News and Updates from
DeKalb Citizens Advocacy Council
June 14, 2020 Volume 1: Issue 15
One of the things resonating with us from Killer Mike’s televised speech and the opinion pieces from other media sources is the continued call for citizen engagement and participation in fixing the various systems supporting inequities and injustice in this country. The 2015 Ethics Act in DeKalb County represented such citizen engagement.
A diverse group of citizens spent a great deal of time studying best practices throughout the country and together established a simple but effective “checks-and-balances” system to ensure our local county government is not “rigged” for the “haves” or the “politically powerful,” but operates fairly for all.
That was the motivation and the vision, and it worked well until a board appointment process used across the state – and not just in DeKalb – was determined to be unconstitutional. Notice that it was not the Act itself, but one part of the Act – the appointment process – that was found to be unconstitutional.
When the DeKalb legislative delegation returns to the Capitol, we on the Board of the DeKalb Citizens Advocacy Council hope they will take a little bit of time to make a simple fix to the appointment process to allow the Board of Ethics to reach a quorum. We recognize the need to focus on the state’s budget, and on legislation addressing historic and systemic racial injustice and police brutality, but we do not want this critical ethics fix to be ignored.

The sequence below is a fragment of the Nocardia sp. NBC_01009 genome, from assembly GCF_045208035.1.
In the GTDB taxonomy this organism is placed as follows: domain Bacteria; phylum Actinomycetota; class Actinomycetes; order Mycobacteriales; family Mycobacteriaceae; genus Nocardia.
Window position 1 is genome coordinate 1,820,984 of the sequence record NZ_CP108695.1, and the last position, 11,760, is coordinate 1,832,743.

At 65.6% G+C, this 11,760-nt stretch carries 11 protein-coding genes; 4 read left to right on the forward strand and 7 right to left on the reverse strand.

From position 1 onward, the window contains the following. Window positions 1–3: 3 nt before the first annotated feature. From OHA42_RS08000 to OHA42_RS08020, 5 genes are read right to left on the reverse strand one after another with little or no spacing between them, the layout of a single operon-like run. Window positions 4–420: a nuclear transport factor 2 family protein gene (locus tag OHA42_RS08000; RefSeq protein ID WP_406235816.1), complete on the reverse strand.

We also do not want the Board of Ethics to be cast as an element contributing to a system of structural racism in DeKalb County. No complainant, defendant or member of the Board of Ethics has ever brought up racism as being a factor in any decision made by the Board of Ethics. Accusations such as these are hollow; they do not have a factual basis.
We continue to maintain that while the Ethics Act may benefit from some additional amendments, any other issues about the Board of Ethic’s policies and procedures should be addressed by the Board itself and by the Charter Review Commission. Currently dormant due to the pandemic, the Commission will provide a good opportunity for citizens to engage in healthy dialogue as they review and revise the legislation that prepares our county to provide the most effective, efficient, and fair government for all citizens of DeKalb County.